'The Michael J. Fox Show' will address star's Parkinson's disease forthrightly
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Stricken with Parkinson's disease, actor Michael J. Fox, the star of the "Back to the Future" film series is returning to the small screen after years of semi-retirement. The NBC comedy, based loosely on his life, "The Michael J. Fox Show" centers on a local Manhattan television anchor that has spent five years at home with his family after being diagnosed with the disease.
The NBC comedy, based loosely on his life, "The Michael J. Fox Show" centers on a local Manhattan television anchor that has spent five years at home with his family after being diagnosed with the disease.
By Catholic Online (NEWS CONSORTIUM)
Catholic Online (https://www.catholic.org)
7/29/2013 (6 years ago)
Published in TV
span style="line-height: 1.22;">LOS ANGELES, CA (Catholic Online) - The pilot focuses on Fox's character, called Mike Henry on the show and how he interacts with his family. The pilot pulls no punches in addressing the disease. When asked by journalists that if the subject may not be appropriate for comedy, Fox says that subsequent episodes are more focused on the family's general life.
"This is a reflection of my experience," Fox said. "The way I look at life, the way I look at the reality of Parkinson's, is that sometimes it's frustrating and sometimes it's funny. I need to look at it that way and I think other people need to look at it that way. But beyond that, I think we all get our own Parkinson's, we all get our own thing. And I think that we'll look at it from the filter of that experience: I need to laugh at my stuff too."
The 52-year-old Fox was says that he was diagnosed with the condition in the early Nineties. Although he's had short guest acting stints on television shows, like "The Good Wife" and "Rescue Me," Fox has not held a full-time job since he semi-retired in 2000 after his symptoms worsened.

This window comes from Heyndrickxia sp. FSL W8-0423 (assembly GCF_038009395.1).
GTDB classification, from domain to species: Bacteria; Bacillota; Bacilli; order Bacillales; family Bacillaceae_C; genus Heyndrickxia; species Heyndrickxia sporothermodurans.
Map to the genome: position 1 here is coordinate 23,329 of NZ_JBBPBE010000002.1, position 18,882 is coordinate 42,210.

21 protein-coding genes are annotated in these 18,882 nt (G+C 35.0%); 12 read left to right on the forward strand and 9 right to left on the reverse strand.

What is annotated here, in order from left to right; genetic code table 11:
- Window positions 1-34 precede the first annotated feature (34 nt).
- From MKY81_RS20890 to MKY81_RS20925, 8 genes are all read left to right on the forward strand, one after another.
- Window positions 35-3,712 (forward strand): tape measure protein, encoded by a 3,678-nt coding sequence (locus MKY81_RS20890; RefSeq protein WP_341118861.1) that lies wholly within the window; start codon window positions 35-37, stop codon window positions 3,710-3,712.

"A lot of times when you have a disability, one of the things you deal with are other people's projections of what your experience is and people projecting what they think it is, and their fear about it, and not seeing the experience you're having," Fox said.
"Parkinson's itself, there's nothing horrifying about it to me. It is what I deal with. It is my reality and it is my life. But it's not horrifying. It's not gothic nastiness."
Six episodes of the single-camera comedy have been produced so far. Fox says that he is more comfortable with the long hours of a television production schedule. Betsy Brandt of "Breaking Bad" plays Annie, his wife, and the Henrys are raising three children.
"I'm really happy with how it feels to be back at work," Fox says. When asked if he might also star in a movie now that he's working again, Fox replied: "I can't imagine doing 22 episodes of this thing and then spend my summer doing a movie...That's crazy, that's how I got in this mess!"
His guest-star work, Fox says, helped him reach the conclusion that he needed to return to the job he was born to do. During his semi-hiatus from performing, he spent time with his children during their formative years and experimented with medications and treatments.
Fox is adamant that he will continue acting. "This is what I do," he said. "This is what I was built and programmed to do. This is what I enjoy . why can't I? There's no reason not to do it."
"The Michael J. Fox Show" premieres on September 26th.
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